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  • The Liver X Receptor and LXRs NR

    2020-10-12

    The Liver X Receptor-α and -β (LXRs, NR1H3 and NR1H2, respectively) are members of the nuclear receptor superfamily that play a central role in controlling cholesterol homeostasis [9], [10]. In macrophages, LXRs can decrease the cellular sterol burden by inducing expression of the cholesterol efflux transporters Abca1 and Abcg1[11], [12], and by limiting uptake of LDL-derived cholesterol due to induction of Idol, an E3 ubiquitin ligase that promotes lysosomal degradation of the LDLR [13]. Despite the crucial role of LXRs in cholesterol homeostasis, their effect on cellular cholesterol storage is not well understood. Through transcriptional profiling, we have identified that Enolase is subject to LXR-dependent regulation [14]. Here, we show that Enolase transcript and protein abundance are reduced by LXRs in macrophages and intestine and discuss the impact this may have on mobilization of cholesterol towards efflux pathways.
    Materials and methods
    Results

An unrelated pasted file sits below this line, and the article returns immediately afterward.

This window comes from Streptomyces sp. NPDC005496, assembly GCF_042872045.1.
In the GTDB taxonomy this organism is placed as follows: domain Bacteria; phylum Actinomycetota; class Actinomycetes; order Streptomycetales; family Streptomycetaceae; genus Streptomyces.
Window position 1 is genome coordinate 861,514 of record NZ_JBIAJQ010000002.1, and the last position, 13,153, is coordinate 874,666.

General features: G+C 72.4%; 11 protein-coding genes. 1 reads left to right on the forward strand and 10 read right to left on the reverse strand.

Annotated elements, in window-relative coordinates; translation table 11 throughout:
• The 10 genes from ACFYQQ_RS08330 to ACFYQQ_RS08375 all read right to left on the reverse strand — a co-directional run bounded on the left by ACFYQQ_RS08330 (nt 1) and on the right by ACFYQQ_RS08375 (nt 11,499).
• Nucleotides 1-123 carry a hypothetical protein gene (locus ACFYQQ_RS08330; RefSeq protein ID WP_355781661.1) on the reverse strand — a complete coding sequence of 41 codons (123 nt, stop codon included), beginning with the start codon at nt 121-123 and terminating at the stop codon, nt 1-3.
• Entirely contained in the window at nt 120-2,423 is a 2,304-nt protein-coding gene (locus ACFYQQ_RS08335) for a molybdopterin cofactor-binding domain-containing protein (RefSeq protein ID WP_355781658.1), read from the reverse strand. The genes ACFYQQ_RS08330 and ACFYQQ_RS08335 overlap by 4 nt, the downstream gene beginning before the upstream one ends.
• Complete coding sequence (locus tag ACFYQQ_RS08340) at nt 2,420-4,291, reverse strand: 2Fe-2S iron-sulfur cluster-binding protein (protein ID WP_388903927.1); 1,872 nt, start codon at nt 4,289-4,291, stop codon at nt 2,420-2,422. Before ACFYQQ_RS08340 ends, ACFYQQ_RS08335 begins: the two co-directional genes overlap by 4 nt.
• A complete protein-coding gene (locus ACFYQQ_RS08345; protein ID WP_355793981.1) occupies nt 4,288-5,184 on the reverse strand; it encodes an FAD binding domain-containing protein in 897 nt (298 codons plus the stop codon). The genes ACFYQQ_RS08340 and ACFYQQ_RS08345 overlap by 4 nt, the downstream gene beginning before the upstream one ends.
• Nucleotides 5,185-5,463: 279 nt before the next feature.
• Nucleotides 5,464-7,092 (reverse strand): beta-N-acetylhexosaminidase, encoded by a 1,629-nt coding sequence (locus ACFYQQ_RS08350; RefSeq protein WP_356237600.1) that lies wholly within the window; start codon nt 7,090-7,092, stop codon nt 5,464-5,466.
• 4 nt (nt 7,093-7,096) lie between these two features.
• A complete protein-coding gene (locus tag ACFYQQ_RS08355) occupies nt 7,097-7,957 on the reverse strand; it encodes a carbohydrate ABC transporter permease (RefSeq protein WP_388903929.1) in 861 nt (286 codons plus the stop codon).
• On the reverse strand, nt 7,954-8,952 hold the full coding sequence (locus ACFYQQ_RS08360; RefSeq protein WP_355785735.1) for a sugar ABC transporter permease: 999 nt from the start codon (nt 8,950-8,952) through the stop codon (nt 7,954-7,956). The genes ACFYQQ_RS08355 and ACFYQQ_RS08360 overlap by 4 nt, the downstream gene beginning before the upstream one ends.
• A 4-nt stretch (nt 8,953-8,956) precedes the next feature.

Discussion We report herein the regulation of Enolase by LXRs. The major finding of this study is that activated LXRs decrease Eno1 expression and corresponding protein levels in murine macrophages and in vivo in a tissue-specific and LXR-dependent manner. Despite being an important metabolic enzyme the regulation of Eno1 expression is poorly understood. Recently, Cai et al. reported that Estrogen-Related Receptors (ERRs) α, β, and γ (NR3B1, 2 and 3, respectively) can bind and drive transcriptional activity of the Eno1 promoter in cooperation with hypoxia-inducible factors under hypoxic conditions [19]. Expression of ENO1 is also highly responsive to proinflammatory signals such as IL- 1β, IL-6, PGE2, or TNF-α in peripheral blood mononuclear TIC10 receptor [20]. These cytokines, largely acting through the NF-κB pathway, increase expression of ENO1 as part of the inflammatory program. Our finding that LXRs are potent repressors of Eno1 expression further illustrates the complex regulation of this enzyme. An important question that emerges from our study relates to the mechanism underlying repression of Eno1 expression by LXRs. LXR binding has been observed by ChIP-seq analysis in the vicinity of the ENO1 gene in human macrophages [21]. However, careful in silico analyses of both human and mouse promoters failed to reveal potential bindings sites (not shown). Alternatively, it is well established that LXR are potent anti-inflammatory factors in macrophages, largely due to their ability to trans-repress inflammatory gene signaling [22], [23]. Accordingly, ligand activated LXRs inhibit expression of NF-κB-responsive genes such as COX2, iNOS and MMP-9 during the inflammatory response [24]. Given that ENO1 gene expression is also enhanced by NF-κB signaling we postulate that repression of Eno1 by LXRs may follow a similar mechanism, an hypothesis that warrants future studies. The question is still open in the context of human macrophages. Preliminary data lead us to confirm that ENO1 regulation by LXRs is present in THP1 human cell line (data not shown) but occurs only at the protein level. This observation suggest that molecular mechanism underlying Eno1 regulation by LXRs is complex and probably organism specific. In the context of cellular cholesterol homeostasis regulation of Eno1 is of particular interest. There is ample evidence pin pointing changes in ENO1 abundance as a key determinant in the transformation of macrophages to “foam cells” in response to cholesterol loading [5], [6]. Shand and West [2] demonstrated that ENO1 inhibits activity of CEHs. Together with increased ENO1 expression this activity may contribute to enhanced-cholesteryl ester accumulation in macrophages loaded with lipoprotein-derived cholesterol. Whereas the roles of LXRs in cholesterol efflux and uptake are well established, their effect on cholesterol-ester storage is less-well studied. In this context, it is interesting to point out some oxysterols, which are endogenous LXR ligands, are reported to modulate cholesterol esterification by ACAT1 and 2 independent of LXRs activation [25], [26], [27], [28]. Nevertheless, mobilization of cholesterol from intracellular pools to the plasma membrane is an essential step in cholesterol efflux [29]. Indeed, NPC1 and NPC2 are required for efficient cholesterol efflux supported by cholesterol transporters such as ABCA1 and ABCG1 [30]. Furthermore, overexpression of CEH have been shown to enhances cholesterol elimination and reverse cholesterol transport in vivo[31]. Repression of Enolase expression by activated LXRs could therefore relieves their inhibition of CEH activity and enhances cholesteryl ester hydrolysis in macrophages. This in turn could provide a source of free cholesterol that is accessible to cholesterol efflux transporters (Fig. 5). In conclusion, Enolase repression by LXRs could represent a novel regulation node of cholesterol homeostasis network within the cell.